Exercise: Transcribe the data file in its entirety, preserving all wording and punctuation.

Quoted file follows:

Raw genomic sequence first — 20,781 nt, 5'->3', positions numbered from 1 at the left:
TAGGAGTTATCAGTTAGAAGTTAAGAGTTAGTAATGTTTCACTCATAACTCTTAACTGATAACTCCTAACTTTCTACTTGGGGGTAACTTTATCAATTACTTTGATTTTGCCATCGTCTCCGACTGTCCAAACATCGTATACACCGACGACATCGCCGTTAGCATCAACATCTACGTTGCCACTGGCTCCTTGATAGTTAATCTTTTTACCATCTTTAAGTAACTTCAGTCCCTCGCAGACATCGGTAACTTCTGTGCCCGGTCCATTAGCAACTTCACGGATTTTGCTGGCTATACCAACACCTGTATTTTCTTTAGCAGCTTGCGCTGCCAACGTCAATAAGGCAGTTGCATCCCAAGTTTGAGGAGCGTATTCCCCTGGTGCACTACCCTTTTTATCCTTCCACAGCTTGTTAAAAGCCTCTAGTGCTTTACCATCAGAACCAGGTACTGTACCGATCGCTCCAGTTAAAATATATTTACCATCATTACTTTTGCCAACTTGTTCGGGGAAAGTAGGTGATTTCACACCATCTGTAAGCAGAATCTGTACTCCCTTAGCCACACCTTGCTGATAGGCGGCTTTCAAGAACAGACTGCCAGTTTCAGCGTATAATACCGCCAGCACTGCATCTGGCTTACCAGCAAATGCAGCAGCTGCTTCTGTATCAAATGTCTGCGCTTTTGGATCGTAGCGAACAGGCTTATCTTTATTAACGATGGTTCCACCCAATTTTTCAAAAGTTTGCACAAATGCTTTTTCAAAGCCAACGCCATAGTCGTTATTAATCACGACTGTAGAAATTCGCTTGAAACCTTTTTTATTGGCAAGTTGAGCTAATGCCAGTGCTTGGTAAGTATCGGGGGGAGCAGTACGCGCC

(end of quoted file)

Raw genomic sequence first — 20,781 nt, 5'->3', positions numbered from 1 at the left:
TAGGAGTTATCAGTTAGAAGTTAAGAGTTAGTAATGTTTCACTCATAACTCTTAACTGATAACTCCTAACTTTCTACTTGGGGGTAACTTTATCAATTACTTTGATTTTGCCATCGTCTCCGACTGTCCAAACATCGTATACACCGACGACATCGCCGTTAGCATCAACATCTACGTTGCCACTGGCTCCTTGATAGTTAATCTTTTTACCATCTTTAAGTAACTTCAGTCCCTCGCAGACATCGGTAACTTCTGTGCCCGGTCCATTAGCAACTTCACGGATTTTGCTGGCTATACCAACACCTGTATTTTCTTTAGCAGCTTGCGCTGCCAACGTCAATAAGGCAGTTGCATCCCAAGTTTGAGGAGCGTATTCCCCTGGTGCACTACCCTTTTTATCCTTCCACAGCTTGTTAAAAGCCTCTAGTGCTTTACCATCAGAACCAGGTACTGTACCGATCGCTCCAGTTAAAATATATTTACCATCATTACTTTTGCCAACTTGTTCGGGGAAAGTAGGTGATTTCACACCATCTGTAAGCAGAATCTGTACTCCCTTAGCCACACCTTGCTGATAGGCGGCTTTCAAGAACAGACTGCCAGTTTCAGCGTATAATACCGCCAGCACTGCATCTGGCTTACCAGCAAATGCAGCAGCTGCTTCTGTATCAAATGTCTGCGCTTTTGGATCGTAGCGAACAGGCTTATCTTTATTAACGATGGTTCCACCCAATTTTTCAAAAGTTTGCACAAATGCTTTTTCAAAGCCAACGCCATAGTCGTTATTAATCACGACTGTAGAAATTCGCTTGAAACCTTTTTTATTGGCAAGTTGAGCTAATGCCAGTGCTTGGTAAGTATCGGGGGGAGCAGTACGCGCC